"Ridley is sort of the Hieronymus Bosch of our time. He goes way beyond
what's on the paper. I mean, you can't imagine it-in the sense of you write
down a bunch of things and then you go see what's shot and it just blows
Returning to the subject of Hampton Fancher, Peoples gives an example
of something that he felt proved how compatible their writing styles were
on Blade Runner. It involves a scene that was to take place between
Deckard and a character named Holden that Ridley suggested at a revision
meeting. "I listened to what he was saying and I started to think about
it and Kate Haber, a production executive, said, 'Wait a minute, I think
Hampton wrote a scene like that in one of the other drafts,' and she left
the room. I was sitting there thinking that Deckard says this and Holden
says that and all of a sudden Kate was reading my dialogue that I was thinking
and I couldn't believe it. It was like somebody'd opened my brain up or
something and I look around and she was reading from an old draft that
Hampton had written. In other words, I was writing exactly the same dialogue
that Hampton had written months before because I'd just been presented
with the same situation. So I felt that I had picked up and gotten right
in tune with what he was doing."
When asked about how much at variance the character that Harrison Ford
plays in Blade Runner is in comparison to his previous roles, Peoples
observes, "Harrison is an absolutely maginificent actor. He's amazing.
He blows my mind. He's like the great old guys-he becomes Deckard. I mean,
you don't see him act like Deckard, he is Deckard, and Deckard is entirely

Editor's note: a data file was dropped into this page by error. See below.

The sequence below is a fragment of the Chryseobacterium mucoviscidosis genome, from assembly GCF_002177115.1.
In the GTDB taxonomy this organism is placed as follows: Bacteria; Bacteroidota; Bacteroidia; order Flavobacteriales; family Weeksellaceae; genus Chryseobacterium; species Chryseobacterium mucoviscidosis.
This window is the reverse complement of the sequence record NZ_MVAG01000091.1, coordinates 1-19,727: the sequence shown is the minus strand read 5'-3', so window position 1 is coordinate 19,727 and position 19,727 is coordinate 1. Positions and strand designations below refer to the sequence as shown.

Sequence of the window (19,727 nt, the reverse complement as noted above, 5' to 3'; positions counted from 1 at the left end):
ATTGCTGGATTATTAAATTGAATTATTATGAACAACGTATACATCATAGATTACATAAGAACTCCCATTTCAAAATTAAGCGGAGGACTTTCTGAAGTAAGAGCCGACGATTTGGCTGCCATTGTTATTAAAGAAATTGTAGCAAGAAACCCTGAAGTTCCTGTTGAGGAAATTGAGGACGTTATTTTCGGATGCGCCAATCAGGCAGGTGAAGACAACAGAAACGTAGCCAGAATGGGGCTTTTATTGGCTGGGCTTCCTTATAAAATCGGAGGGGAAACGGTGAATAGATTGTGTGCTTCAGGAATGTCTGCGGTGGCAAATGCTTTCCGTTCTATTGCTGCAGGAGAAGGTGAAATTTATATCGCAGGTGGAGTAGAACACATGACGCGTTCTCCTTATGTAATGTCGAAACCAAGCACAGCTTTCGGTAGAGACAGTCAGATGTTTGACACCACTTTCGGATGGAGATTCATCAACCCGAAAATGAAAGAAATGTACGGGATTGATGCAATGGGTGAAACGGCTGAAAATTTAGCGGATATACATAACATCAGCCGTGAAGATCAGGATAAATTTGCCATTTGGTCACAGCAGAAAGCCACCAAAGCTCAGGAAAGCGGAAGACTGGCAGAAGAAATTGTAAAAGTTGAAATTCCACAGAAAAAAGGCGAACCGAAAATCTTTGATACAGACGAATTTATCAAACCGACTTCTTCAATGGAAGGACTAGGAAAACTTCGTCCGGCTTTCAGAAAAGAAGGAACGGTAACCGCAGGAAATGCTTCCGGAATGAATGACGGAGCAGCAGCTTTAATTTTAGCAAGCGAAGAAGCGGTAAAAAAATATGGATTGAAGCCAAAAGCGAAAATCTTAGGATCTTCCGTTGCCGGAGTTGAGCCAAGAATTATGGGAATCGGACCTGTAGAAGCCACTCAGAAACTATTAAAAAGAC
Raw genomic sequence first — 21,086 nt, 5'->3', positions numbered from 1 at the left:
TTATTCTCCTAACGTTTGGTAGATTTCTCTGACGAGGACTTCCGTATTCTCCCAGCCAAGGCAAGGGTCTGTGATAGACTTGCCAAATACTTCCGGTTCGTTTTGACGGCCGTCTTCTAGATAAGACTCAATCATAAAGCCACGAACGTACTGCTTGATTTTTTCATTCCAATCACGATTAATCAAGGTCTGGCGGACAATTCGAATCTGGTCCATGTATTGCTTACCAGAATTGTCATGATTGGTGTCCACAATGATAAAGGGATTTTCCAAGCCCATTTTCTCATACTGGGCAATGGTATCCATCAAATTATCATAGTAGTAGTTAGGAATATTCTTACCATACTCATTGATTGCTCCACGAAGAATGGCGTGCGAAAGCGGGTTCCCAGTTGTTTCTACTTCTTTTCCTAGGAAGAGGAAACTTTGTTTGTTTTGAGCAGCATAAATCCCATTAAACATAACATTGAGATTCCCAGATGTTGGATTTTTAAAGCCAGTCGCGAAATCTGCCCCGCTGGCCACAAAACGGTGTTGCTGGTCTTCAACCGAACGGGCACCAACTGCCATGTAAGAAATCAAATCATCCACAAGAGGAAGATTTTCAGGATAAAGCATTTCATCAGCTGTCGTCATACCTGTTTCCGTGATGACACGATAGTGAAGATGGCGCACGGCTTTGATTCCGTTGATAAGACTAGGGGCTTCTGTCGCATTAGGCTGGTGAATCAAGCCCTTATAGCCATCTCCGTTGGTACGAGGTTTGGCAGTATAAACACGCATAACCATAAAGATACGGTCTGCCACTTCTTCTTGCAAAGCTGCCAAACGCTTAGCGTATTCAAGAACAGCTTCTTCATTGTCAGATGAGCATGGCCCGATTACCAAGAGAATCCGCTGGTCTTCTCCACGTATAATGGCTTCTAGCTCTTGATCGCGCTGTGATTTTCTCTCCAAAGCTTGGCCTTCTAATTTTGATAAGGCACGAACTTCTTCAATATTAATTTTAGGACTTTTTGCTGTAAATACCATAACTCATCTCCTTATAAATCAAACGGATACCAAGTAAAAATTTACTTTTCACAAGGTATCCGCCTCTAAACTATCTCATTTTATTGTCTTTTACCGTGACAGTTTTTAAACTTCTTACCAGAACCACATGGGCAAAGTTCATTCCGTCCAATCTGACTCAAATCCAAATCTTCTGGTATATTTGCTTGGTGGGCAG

different from Han Solo, for example, and enormously different from Indiana
Jones. In Blade Runner he's a seething guy with a lot inside him. He's
a guy who's got problems, who's holding a lot in, and Harrison does it
"Rutger Hauer is terrific in the picture. When I first saw Rutger,
he was so good as Roy Batty, such a big and dangerous figure, that I thought,
'Boy, how's Harrison gonna hold up to this?' Well, Harrison does it. Harrison
is fantastic in the picture and he just has this enormous broad range.
Harrison can become a different person without adopting a strange accent
or a different costume or strange mannerisms or anything like that. He
doesn't need that crutch. The reason I hadn't realized it before is because
he plays adventure roles and you just make assumptions that are perhaps
unfair and incorrect."
Shortly before this interview, Phil Dick had said that he's been told
that Blade Runner was going to shoot for a "PG" instead of an "R"
rating. When asked if this would change the slant of what he'd written,
David Peoples said, "I don't think so, no. You never know about that stuff,
though. In other words, there's some pretty scary stuff in there, but I
don't know the fine lines that people make. There was some pretty scary
stuff in Raiders of the Lost Ark. There's some moments in Blade
Runner that are scary and pretty fierce, but I don't have the kind
of mind that can distinguish what is alright for children and what isn't,
or however that goes."
To underscore his feelings about Phil Dick's reaction to the scripts,
Peoples sums up by saying, "Reading what Phil Dick had to say, I gather
that what he's saying is that the script turned back toward the novel,
but I think that's really just the force of his ideas turning everybody
back. I don't think that there's really anything unusual in that, because
when you're writing a script you begin somewhere, drift away from it, drift
back again and it just keeps moving-and it has even changed since the draft
of mine that he read. I hope that ultimately he's happy with the movie.
I hope we all are."